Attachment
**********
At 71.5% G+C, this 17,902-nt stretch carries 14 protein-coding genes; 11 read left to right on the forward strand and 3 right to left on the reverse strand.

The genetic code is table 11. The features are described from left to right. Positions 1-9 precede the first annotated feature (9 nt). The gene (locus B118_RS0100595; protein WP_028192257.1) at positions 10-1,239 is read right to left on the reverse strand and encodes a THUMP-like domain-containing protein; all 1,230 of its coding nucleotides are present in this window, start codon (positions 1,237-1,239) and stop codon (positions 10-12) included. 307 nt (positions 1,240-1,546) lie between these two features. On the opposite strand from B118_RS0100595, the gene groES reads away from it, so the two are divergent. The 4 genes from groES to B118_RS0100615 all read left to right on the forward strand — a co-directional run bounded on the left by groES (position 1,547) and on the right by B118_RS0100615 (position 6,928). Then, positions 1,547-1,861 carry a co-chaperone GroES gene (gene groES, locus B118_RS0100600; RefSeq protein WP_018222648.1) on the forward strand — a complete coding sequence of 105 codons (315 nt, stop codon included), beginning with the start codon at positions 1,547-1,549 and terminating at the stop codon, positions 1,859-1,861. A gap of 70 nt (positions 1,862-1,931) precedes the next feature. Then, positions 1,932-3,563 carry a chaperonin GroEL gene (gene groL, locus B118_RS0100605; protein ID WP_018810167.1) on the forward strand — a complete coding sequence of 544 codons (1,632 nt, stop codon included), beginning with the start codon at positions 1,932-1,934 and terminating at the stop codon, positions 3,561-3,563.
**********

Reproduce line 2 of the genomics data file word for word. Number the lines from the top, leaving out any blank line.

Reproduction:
The genetic code is table 11. The features are described from left to right. Positions 1-9 precede the first annotated feature (9 nt). The gene (locus B118_RS0100595; protein WP_028192257.1) at positions 10-1,239 is read right to left on the reverse strand and encodes a THUMP-like domain-containing protein; all 1,230 of its coding nucleotides are present in this window, start codon (positions 1,237-1,239) and stop codon (positions 10-12) included. 307 nt (positions 1,240-1,546) lie between these two features. On the opposite strand from B118_RS0100595, the gene groES reads away from it, so the two are divergent. The 4 genes from groES to B118_RS0100615 all read left to right on the forward strand — a co-directional run bounded on the left by groES (position 1,547) and on the right by B118_RS0100615 (position 6,928). Then, positions 1,547-1,861 carry a co-chaperone GroES gene (gene groES, locus B118_RS0100600; RefSeq protein WP_018222648.1) on the forward strand — a complete coding sequence of 105 codons (315 nt, stop codon included), beginning with the start codon at positions 1,547-1,549 and terminating at the stop codon, positions 1,859-1,861. A gap of 70 nt (positions 1,862-1,931) precedes the next feature. Then, positions 1,932-3,563 carry a chaperonin GroEL gene (gene groL, locus B118_RS0100605; protein ID WP_018810167.1) on the forward strand — a complete coding sequence of 544 codons (1,632 nt, stop codon included), beginning with the start codon at positions 1,932-1,934 and terminating at the stop codon, positions 3,561-3,563.